Common Content Marketing Mistakes

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Does your content marketing need an upgrade? See if you’re committing any of these common mistakes.

1. No Content Marketing Strategy

Content marketing only works if it fulfills actual business goals, whether that’s more customers, a larger email list, or more search engine traffic. What are your business goals for your marketing, and specifically, your content marketing? What’s your strategy to achieve those goals? Is your content marketing following suit?

2. Not Using an Editorial Calendar

Content marketing is not an isolated event. It takes months to build up a following and get followers into the habit of consuming and sharing your content. There are a lot of moving parts to even a small content marketing program, and they all have to fit together. This becomes especially true when you’ve got more than one person doing your content marketing. Even coordinating a writer, a designer, and a marketing manager can take some planning.

Editorial calendars can make everything go smoothly (or at least smoother), and will also give you a way to capture and incorporate your best ideas. For example, this free plugin, aptly named “Editorial Calendar,” works well for WordPress platforms.

Editorial Calendar

Use Editorial Calendar, a free WordPress plugin, to plan your content marketing efforts.

3. Not Using Keyword Research

Content marketing and search engine optimization complement each other; each technique should inform the other. Don’t get too far ahead in your content planning (or even write a headline) without pulling out your favorite keyword research tool. Confirm that what you want to create is something people actually want.

This is easier than you’d think. There’s a terrific free plugin to make your keyword research a snap: Try the free version of Inbound Writer. It includes a competitiveness measurement, too, so you can make the most of long-tail keywords.

4. Not Using Multiple Platforms and Formats

Have you heard of “the rise of the visual web”? Internet users want more than words. Blog posts are helpful, but infographics get shared more often. Tweets with images get shared twice as much as tweets without images.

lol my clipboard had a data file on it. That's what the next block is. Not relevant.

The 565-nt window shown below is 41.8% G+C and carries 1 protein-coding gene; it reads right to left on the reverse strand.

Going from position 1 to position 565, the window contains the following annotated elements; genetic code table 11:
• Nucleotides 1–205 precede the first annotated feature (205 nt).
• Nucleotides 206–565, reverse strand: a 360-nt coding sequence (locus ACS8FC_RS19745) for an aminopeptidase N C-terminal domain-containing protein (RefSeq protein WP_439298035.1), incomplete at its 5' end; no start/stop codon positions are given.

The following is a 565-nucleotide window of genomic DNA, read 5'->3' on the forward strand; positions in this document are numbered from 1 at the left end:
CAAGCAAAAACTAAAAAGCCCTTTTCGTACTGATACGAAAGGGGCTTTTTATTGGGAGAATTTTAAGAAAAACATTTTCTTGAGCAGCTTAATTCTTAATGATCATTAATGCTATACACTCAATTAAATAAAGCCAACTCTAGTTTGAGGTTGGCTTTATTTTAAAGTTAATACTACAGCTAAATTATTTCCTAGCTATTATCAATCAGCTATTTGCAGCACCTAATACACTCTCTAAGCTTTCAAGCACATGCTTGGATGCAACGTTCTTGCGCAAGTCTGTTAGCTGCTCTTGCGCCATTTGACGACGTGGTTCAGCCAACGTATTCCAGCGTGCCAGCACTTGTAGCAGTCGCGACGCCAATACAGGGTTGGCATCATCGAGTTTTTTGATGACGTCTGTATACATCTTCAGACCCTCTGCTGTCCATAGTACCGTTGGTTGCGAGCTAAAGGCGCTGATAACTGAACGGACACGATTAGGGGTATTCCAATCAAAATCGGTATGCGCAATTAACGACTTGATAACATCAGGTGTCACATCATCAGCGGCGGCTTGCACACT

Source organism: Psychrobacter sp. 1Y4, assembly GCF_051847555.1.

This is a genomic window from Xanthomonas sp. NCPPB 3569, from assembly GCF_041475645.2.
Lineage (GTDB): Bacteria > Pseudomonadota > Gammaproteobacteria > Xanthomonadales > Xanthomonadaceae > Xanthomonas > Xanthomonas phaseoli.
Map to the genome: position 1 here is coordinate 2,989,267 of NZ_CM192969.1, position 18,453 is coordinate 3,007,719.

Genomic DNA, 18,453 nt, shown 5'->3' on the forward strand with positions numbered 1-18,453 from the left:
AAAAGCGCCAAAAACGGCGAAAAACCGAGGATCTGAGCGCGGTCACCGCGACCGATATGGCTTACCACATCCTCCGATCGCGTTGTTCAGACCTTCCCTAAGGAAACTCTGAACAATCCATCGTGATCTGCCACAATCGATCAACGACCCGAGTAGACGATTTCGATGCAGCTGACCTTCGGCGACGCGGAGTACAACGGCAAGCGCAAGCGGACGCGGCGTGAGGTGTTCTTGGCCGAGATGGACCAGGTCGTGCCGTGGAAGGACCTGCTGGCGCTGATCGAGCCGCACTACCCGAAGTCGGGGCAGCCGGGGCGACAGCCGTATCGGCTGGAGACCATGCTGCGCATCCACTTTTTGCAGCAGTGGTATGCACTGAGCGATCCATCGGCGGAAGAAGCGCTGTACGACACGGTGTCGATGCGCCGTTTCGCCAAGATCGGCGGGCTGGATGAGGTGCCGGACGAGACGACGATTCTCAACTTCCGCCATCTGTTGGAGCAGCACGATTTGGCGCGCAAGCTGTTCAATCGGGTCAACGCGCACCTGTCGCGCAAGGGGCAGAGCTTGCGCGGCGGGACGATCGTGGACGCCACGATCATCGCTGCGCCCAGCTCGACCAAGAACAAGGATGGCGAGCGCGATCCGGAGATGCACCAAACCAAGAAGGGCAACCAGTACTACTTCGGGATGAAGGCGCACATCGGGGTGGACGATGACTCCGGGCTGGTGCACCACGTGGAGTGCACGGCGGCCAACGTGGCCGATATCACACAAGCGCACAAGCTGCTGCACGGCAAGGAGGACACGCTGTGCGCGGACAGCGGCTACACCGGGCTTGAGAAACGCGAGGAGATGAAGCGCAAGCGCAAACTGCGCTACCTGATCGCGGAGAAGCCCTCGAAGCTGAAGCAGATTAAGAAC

To leverage new formats, make creating videos a habit. And always ask yourself if you could add an image. And don’t forget SlideShares, animated gifs, and podcasts. Want to make all this easier? Here’s a great app for creating social media images on the go:WordSwag, available on iTunes for $2.99. Canva is an excellent desktop alternative.


Canva is a free tool that makes creating attractive visual content a snap.

5. Content that Is Too Simplistic or Too Advanced

Creating content that’s too basic or too advanced is a symptom of a larger problem: Not knowing your audience. I’ll cover the solution to this underlying problem in a moment, but we should still cover creating content that fits with your audience.

How do you create content that fits? Well, first you do your positioning work, so you know which segment of the market you want. Then you create content that leads that segment of the market through the buying cycle. Keep in mind, it’s great to have content for different levels of expertise, but just make sure you’re serving up the right content to the right person at the right time.

6. Not Using Personas

Many content marketers either ignore personas, or don’t use them enough. Don’t let that be you. This is tied into having a content marketing strategy. Forcing yourself to use personas is one of the best ways to make sure you stay on strategy.

7. Content Is Not Actionable or Useful

“Useful” could also be defined as entertaining or worth sharing. But actionable is key. How will your audience be better after having viewed your content? Readers just gave up a few minutes of their life to consume it, after all. What will they get back for that time?

8. No Call to Action

This is yet another way to make sure you execute your strategy. What do you want people to do after they’ve viewed your content? Buy something? Sign up for something? Share something? Decide what you want them to do, and then make it as easy as possible for them to do it.

9. Creating Boring Content

For content marketers, being boring isn’t just… well, boring. It’s failure. Here are some common symptoms of boring content.

  • Similar content is easily found elsewhere (and done better).
  • A tiny bit of interesting content is watered down and made into much, much longer watered-down content.
  • The content is hard to understand (hard to read, hard to hear, or hard to understand how to use it).
  • The content has no personality. There is no playfulness to it.
  • The content is self-centered. It is a barely concealed advertorial.

10. Not Promoting your Content Enough

You can’t just build it and expect them to come… even if you invite them via email and Twitter and Facebook. Aim to spend at least (at the very least) a third as much time and money promoting your content as your spent creating it.

Many marketing experts would consider one-third a woefully low investment in promotion, but it’s a start. Some recommend putting five times the effort into promoting your content as you did in creating it. I’m not sure I’d go that far, but do try to promote for as least as long as it took you to create the content. That’s the formula the movie business uses, and they’ve been promoting content longer than any of us.

There’s an interesting effect to promoting this much. You will get far more results from your content marketing, but you’ll also find yourself creating far better content. No one wants to spend time promoting something he’s not proud of.


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